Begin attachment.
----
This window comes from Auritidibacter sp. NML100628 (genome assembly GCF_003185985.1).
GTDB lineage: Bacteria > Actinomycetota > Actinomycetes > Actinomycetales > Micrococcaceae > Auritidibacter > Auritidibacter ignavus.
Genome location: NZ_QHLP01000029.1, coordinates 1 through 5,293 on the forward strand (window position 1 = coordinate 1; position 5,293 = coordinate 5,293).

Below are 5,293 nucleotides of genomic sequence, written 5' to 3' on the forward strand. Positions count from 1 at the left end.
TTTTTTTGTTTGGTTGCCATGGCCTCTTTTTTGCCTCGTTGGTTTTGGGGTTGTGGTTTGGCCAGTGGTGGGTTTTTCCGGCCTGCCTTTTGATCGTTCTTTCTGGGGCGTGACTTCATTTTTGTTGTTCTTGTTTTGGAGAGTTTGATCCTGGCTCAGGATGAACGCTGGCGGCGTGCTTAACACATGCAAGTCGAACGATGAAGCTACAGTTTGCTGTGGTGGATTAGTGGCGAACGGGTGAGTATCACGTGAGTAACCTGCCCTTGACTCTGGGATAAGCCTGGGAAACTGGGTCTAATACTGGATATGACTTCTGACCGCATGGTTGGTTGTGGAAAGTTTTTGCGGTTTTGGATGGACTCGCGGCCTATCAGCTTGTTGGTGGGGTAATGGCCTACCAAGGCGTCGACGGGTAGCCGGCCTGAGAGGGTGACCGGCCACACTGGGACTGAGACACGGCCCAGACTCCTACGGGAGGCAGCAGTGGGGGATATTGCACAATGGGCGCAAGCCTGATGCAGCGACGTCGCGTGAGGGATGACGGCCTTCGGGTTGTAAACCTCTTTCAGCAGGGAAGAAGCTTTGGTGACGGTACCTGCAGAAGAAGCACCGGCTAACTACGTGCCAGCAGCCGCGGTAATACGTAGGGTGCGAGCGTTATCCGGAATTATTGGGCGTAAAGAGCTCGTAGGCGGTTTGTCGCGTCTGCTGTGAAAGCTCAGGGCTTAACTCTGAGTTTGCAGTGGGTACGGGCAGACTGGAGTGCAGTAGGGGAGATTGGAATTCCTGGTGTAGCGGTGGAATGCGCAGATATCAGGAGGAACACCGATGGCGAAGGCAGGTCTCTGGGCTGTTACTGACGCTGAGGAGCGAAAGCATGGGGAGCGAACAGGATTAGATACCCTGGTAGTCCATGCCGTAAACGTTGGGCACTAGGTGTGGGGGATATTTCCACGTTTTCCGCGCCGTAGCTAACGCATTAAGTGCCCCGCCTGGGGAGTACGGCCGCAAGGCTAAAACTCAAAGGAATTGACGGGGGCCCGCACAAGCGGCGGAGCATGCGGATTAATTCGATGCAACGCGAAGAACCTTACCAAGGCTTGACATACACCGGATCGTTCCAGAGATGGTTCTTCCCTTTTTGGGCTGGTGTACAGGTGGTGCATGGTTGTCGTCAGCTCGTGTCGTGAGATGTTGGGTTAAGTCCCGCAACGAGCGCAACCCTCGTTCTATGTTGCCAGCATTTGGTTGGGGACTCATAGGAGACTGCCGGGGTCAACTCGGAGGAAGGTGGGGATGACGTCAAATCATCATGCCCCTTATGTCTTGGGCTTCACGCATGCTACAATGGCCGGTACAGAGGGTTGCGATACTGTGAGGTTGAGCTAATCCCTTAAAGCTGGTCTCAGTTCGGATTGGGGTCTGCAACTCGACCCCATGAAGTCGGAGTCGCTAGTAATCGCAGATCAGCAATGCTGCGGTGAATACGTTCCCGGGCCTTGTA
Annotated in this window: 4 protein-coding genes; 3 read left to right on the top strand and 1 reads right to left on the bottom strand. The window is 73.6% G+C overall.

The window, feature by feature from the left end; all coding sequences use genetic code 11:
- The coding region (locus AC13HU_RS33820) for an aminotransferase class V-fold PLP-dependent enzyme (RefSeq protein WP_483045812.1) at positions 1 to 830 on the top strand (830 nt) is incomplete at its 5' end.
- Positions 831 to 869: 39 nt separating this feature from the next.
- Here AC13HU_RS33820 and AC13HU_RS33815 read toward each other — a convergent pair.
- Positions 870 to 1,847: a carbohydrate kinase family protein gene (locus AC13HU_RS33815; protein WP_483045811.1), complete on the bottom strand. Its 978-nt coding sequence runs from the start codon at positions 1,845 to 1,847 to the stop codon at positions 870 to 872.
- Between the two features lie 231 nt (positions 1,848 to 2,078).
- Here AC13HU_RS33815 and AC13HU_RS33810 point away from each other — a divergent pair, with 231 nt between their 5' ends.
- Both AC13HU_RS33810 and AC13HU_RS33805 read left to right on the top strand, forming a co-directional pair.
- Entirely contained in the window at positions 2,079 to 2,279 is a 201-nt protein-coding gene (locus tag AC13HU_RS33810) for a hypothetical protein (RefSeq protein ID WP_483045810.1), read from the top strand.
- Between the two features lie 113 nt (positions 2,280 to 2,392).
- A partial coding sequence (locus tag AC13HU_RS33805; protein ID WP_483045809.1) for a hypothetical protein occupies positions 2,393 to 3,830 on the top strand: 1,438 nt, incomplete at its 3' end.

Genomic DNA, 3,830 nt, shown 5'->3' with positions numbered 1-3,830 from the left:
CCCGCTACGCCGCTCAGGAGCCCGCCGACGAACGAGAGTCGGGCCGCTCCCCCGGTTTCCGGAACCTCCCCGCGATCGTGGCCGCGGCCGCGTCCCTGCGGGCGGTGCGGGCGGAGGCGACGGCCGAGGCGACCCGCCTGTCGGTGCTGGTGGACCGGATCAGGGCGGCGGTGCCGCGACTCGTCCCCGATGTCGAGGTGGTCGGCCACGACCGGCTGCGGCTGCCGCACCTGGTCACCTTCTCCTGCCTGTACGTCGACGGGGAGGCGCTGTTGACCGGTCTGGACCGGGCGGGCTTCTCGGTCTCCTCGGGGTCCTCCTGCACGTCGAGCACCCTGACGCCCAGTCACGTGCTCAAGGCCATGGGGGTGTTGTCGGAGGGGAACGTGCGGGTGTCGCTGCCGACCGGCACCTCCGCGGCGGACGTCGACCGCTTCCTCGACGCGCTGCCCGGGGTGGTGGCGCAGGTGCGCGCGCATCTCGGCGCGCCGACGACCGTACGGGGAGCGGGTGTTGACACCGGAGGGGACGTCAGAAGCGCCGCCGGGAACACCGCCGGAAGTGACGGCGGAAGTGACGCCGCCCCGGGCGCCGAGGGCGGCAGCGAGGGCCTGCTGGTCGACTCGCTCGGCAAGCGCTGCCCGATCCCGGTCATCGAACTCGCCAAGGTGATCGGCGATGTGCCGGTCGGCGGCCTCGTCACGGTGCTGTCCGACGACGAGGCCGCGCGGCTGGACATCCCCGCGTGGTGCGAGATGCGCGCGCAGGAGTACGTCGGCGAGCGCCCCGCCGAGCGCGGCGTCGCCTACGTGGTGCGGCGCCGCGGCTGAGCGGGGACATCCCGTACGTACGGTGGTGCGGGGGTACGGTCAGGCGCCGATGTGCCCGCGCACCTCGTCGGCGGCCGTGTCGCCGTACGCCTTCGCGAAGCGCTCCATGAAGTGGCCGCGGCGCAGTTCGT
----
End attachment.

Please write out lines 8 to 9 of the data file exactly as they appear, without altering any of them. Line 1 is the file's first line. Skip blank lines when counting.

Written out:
- The coding region (locus AC13HU_RS33820) for an aminotransferase class V-fold PLP-dependent enzyme (RefSeq protein WP_483045812.1) at positions 1 to 830 on the top strand (830 nt) is incomplete at its 5' end.
- Positions 831 to 869: 39 nt separating this feature from the next.